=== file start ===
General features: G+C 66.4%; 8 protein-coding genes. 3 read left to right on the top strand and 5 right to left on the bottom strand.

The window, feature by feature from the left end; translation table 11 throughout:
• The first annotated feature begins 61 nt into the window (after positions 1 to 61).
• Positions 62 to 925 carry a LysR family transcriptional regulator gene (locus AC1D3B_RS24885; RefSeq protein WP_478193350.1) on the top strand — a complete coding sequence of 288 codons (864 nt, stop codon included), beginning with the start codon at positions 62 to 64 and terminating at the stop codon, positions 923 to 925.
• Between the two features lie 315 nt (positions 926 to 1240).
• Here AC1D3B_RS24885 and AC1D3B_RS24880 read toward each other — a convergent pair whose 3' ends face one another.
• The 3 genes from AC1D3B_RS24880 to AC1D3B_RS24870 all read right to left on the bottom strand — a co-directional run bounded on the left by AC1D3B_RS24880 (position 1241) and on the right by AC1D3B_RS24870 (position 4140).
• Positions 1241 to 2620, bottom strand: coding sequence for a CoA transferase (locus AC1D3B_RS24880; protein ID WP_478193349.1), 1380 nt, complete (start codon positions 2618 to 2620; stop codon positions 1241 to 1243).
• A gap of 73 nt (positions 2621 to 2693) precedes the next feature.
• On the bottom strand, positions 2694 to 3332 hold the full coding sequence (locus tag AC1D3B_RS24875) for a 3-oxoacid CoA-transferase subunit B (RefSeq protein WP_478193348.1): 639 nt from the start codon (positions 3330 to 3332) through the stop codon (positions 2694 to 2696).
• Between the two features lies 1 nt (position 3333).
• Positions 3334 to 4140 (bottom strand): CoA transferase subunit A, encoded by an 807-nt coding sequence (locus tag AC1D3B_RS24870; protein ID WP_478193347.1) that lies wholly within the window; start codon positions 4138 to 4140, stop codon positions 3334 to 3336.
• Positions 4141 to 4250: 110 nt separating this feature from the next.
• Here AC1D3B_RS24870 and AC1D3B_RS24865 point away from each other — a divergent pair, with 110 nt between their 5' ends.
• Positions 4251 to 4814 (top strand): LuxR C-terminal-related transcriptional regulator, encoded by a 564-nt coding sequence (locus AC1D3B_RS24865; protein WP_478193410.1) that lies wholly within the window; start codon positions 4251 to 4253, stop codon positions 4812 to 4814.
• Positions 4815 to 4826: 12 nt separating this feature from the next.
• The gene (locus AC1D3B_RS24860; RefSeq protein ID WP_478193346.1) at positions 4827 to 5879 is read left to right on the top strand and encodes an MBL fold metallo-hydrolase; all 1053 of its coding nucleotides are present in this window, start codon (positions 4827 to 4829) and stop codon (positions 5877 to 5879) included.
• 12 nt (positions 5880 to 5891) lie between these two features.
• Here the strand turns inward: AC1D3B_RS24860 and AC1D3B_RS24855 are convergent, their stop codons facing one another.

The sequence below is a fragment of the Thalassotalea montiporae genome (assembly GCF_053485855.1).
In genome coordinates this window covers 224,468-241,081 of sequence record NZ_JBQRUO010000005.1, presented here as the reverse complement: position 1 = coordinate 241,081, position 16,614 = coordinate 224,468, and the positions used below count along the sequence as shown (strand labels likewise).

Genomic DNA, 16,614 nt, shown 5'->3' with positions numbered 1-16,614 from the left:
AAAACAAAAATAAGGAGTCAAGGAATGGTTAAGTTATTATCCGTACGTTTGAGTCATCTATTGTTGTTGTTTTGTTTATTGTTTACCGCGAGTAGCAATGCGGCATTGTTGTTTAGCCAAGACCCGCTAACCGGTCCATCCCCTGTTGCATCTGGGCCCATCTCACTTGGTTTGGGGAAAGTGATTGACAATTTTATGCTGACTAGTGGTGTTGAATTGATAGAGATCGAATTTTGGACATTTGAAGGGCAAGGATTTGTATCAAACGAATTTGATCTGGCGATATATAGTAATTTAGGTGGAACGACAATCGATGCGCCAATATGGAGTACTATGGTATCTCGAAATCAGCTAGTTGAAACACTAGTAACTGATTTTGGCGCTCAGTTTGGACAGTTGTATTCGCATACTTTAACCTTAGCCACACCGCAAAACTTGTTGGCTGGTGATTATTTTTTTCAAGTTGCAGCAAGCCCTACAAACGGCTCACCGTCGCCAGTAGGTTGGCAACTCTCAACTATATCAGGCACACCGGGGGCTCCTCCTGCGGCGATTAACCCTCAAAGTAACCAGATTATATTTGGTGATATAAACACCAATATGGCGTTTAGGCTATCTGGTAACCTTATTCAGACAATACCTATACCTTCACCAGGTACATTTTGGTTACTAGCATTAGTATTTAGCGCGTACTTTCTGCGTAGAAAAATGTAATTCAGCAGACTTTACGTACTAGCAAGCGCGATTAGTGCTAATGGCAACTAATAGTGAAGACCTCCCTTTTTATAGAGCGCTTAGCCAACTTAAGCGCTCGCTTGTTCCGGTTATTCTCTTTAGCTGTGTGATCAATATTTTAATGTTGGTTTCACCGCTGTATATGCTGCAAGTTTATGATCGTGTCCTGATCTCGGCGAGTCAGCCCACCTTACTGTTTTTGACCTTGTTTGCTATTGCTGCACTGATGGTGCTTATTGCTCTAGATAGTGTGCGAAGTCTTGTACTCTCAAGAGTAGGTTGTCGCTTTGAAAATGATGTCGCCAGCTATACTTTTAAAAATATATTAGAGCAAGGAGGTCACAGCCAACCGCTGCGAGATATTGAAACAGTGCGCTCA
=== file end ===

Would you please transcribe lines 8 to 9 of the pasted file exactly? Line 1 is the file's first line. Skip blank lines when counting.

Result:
• Positions 1241 to 2620, bottom strand: coding sequence for a CoA transferase (locus AC1D3B_RS24880; protein ID WP_478193349.1), 1380 nt, complete (start codon positions 2618 to 2620; stop codon positions 1241 to 1243).
• A gap of 73 nt (positions 2621 to 2693) precedes the next feature.